EU's ESMA Raises Alarm Bells Over Growing Crypto Use as It Prepares for New Powers

The European Securities and Markets Authority is worried about consumer rip-offs as well as novel risks like hacks and consensus manipulation

AccessTimeIconOct 4, 2022 at 8:30 a.m. UTC
Updated May 11, 2023 at 3:47 p.m. UTC

Growing crypto adoption by investors means future crypto crashes could affect conventional financial markets, the European Securities and Markets Authority has warned in a paper published on Tuesday, noting the risk of consumer rip-offs and operational failures.

The document offers a first analysis of how officials at the agency see risks in the crypto market, as they prepare to take on new duties under the European Union’s Markets in Crypto Assets Regulation, MiCA.

“Due to their volatile growth cycles, and as long as relevant regulatory provisions do not apply, crypto-assets entail numerous risks which may in future become relevant for financial stability,” ESMA said.

“Multiple transmission channels between the crypto market and the traditional financial system exist,” the document said. “However, their scale remains limited at this time”

The document cites an April survey by regulators showing that, in April, just 90 European investment funds had direct exposure to crypto, with a further 20 exposed indirectly via derivatives – a drop in the ocean of the bloc’s 60,000 funds.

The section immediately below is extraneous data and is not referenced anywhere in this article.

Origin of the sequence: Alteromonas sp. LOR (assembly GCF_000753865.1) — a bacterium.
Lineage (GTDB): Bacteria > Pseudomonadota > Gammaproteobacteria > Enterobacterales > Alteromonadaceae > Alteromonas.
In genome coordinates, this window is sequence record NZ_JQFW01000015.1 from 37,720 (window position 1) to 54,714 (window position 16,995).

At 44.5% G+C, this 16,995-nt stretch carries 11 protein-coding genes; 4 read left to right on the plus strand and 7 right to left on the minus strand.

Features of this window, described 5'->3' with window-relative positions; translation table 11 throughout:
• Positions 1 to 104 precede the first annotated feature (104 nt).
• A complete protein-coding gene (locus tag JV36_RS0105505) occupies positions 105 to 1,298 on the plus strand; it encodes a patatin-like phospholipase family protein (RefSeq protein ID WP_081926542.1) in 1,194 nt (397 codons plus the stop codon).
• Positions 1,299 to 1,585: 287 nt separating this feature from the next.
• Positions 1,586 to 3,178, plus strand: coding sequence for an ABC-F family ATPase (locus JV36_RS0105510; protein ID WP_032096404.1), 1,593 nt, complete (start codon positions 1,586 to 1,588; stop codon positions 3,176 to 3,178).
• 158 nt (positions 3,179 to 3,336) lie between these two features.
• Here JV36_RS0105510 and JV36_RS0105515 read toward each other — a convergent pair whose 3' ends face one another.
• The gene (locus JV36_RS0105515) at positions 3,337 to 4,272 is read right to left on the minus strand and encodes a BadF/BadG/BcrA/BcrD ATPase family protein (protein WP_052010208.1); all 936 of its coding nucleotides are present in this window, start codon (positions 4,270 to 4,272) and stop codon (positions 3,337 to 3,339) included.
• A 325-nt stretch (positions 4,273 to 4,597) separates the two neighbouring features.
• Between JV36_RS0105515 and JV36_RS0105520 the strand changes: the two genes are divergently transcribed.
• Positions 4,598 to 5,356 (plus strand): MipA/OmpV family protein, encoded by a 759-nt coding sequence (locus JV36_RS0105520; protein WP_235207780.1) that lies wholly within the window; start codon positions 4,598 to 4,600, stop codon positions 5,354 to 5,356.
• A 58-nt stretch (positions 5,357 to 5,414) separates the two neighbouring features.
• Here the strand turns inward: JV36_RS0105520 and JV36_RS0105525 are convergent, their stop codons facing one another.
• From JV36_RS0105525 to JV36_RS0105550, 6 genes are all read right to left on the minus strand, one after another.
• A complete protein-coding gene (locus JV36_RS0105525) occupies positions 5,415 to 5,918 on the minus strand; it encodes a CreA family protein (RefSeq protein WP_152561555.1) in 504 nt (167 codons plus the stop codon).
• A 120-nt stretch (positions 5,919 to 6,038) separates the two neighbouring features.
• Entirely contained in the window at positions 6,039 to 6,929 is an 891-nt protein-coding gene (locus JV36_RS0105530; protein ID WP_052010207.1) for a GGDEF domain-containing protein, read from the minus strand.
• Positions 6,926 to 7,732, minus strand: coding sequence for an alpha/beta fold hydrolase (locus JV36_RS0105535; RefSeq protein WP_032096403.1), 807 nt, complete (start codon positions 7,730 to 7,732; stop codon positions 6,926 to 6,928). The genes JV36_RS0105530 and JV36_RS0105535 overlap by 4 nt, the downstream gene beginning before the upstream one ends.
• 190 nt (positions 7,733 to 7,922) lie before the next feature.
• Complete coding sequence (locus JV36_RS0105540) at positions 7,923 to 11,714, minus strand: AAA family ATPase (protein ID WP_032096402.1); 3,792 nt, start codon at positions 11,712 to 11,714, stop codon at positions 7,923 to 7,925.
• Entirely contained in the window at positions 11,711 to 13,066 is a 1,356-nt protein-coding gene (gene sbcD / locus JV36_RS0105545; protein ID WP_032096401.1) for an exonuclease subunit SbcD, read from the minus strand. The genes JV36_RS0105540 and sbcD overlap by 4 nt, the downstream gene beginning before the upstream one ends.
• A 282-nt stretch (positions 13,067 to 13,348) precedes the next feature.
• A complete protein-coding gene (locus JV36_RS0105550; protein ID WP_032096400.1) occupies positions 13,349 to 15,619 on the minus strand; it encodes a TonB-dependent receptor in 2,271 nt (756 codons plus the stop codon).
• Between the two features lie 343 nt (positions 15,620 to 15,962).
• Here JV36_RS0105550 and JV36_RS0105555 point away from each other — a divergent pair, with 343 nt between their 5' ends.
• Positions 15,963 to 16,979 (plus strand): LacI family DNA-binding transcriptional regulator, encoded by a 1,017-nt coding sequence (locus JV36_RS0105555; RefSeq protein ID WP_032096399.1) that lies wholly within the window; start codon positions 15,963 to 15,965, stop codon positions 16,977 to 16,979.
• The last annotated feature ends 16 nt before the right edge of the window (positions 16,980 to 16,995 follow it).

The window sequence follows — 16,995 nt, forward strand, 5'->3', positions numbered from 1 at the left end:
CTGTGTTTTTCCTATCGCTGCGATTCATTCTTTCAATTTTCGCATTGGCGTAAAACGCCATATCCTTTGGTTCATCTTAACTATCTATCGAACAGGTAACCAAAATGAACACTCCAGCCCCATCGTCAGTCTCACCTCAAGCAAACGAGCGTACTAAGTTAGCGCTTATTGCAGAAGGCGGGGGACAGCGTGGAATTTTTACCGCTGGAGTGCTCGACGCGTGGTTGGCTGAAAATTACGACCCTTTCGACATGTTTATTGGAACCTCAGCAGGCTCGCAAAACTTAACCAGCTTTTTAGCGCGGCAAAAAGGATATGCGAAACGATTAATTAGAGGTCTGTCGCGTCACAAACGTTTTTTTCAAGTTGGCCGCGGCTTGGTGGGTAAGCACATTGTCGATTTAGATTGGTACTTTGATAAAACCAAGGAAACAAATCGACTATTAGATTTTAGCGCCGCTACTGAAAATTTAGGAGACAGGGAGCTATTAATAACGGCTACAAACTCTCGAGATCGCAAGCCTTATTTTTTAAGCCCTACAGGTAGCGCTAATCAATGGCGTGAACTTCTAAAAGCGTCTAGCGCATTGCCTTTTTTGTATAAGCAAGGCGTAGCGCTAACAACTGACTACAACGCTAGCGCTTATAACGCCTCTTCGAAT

But officials warned that situation could change rapidly – citing auto maker Tesla, which last year said it would accept payments for its products in bitcoin before reconsidering, with both decisions affecting the price of the asset.

“Imagining a scenario in which a large retailer would enable crypto-assets as a payment option, or a leading tech company would introduce crypto-asset based peer-to-peer payments, consumer exposure could soar in a short period of time, strengthening the link” between the crypto and conventional financial realms, the document said.

ESMA officials are worried about repeating many of the risks which occur in traditional financial markets – such as price manipulation and mis-selling, citing exchanges such as Huobi and Bybit that allow risky bets via leverage of over 100 times.

But the study also looks at threats that are new to crypto – like manipulation of consensus mechanisms, large pseudonymous orders distorting prices, hacks and network congestion.

Under MiCA, expected to apply as of 2024, ESMA will be given new powers to decide exactly what needs to be in the white papers of newly issued assets, to heap extra regulation on those crypto assets deemed to resemble conventional financial instruments, and to monitor the largest service providers that have over 15 million customers.


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Jack Schickler is a CoinDesk reporter focused on crypto regulations, based in Brussels, Belgium. He doesn’t own any crypto.

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